Chatting With Dawn Hendricks About the “Extreme Curation” of Peridot Fine Jewelry in Larchmont, N.Y.



Dawn Hendricks takes pride in Peridot’s designer-based, artisan-style point of view

1. What is your single best money-saving initiative?

We do more of our own graphic design in-house now. We’re very specific about our look and feel, and we have a strong point of view. We can create a lot using staff members with a basic knowledge of Photoshop. When we used to hire graphic designers, it was great, but today, [communication] is more immediate. In the time it would take a professional to create something, the moment would be over. We have so much more flexibility now that we can do things in-house. I have someone on staff dedicated to social media and graphics, and that’s really money-saving.  ”

2. What is your biggest challenge, and what are you doing to resolve it?

The biggest challenge right now is that clients…buy pieces when they’re so inclined more than ever, so their spending is less predictable. There’s much less flow and much less consistency. People you expect to see more often, you don’t see very much. I think it’s almost like people are a little less inclined to spend freely, even if they have [the means]. We overcome it because people are passionate about the jewelry we have…and there are always new clients, especially with our new flagship store in Larchmont ­Village. But consumer spending is much less patterned than it once was. The end result is still really good. But it’s a little nail-biting in between.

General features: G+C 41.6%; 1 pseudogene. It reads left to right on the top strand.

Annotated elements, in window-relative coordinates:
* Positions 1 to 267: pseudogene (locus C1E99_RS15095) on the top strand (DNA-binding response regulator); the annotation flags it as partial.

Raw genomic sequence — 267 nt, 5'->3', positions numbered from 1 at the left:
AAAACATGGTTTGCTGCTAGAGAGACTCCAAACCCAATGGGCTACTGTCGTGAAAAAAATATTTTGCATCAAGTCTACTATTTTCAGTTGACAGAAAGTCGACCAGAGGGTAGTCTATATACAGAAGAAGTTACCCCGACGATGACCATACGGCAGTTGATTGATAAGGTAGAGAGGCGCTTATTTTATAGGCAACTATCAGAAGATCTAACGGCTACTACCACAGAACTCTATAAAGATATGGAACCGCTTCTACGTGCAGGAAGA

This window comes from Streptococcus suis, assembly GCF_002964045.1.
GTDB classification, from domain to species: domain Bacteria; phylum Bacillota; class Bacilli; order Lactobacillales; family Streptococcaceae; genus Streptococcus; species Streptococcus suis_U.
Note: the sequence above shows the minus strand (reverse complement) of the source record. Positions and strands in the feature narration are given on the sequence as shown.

3. What’s the best idea you’ve ever come up with for your store?

I would say for many years we merchandised by designer, and most of our designers would have rings in their collections. But at one point we decided to put all the rings together on display near the cash wrap. It was very “anti” what we do, which is separate and distinct collections. But everyone would gravitate toward those rings as they were getting ready to leave.

4. What advertisement or ­promotion has elicited the biggest response, and why do you think it works?

When we do Facebook posts with a personality in them—a person or, say, a dog—we get a great response. We did a post with my manager’s dog in the store window, and it sounds lame, but it got more hits than anything! We recently posted a photo of myself, a client, and someone from my staff showing off our Anne Sportun rings; that was popular, too. People respond to that personal touch. They feel like they’re connecting to people as opposed to an object.

5. How do you differentiate your store from the competition?

Being the only boutique in this area to carry Cathy Waterman makes us feel really special. It sounds strange because it’s me buying jewelry, but it is an honor. She is in so few stores. I also think we’re extremely curated—there should never be a piece that I don’t adore or wouldn’t wear myself. We don’t overbuy. When we take on a new collection, we make sure it can be a singular representation of that style in the store. That not only benefits the designer, but also makes it easier for clients to make decisions.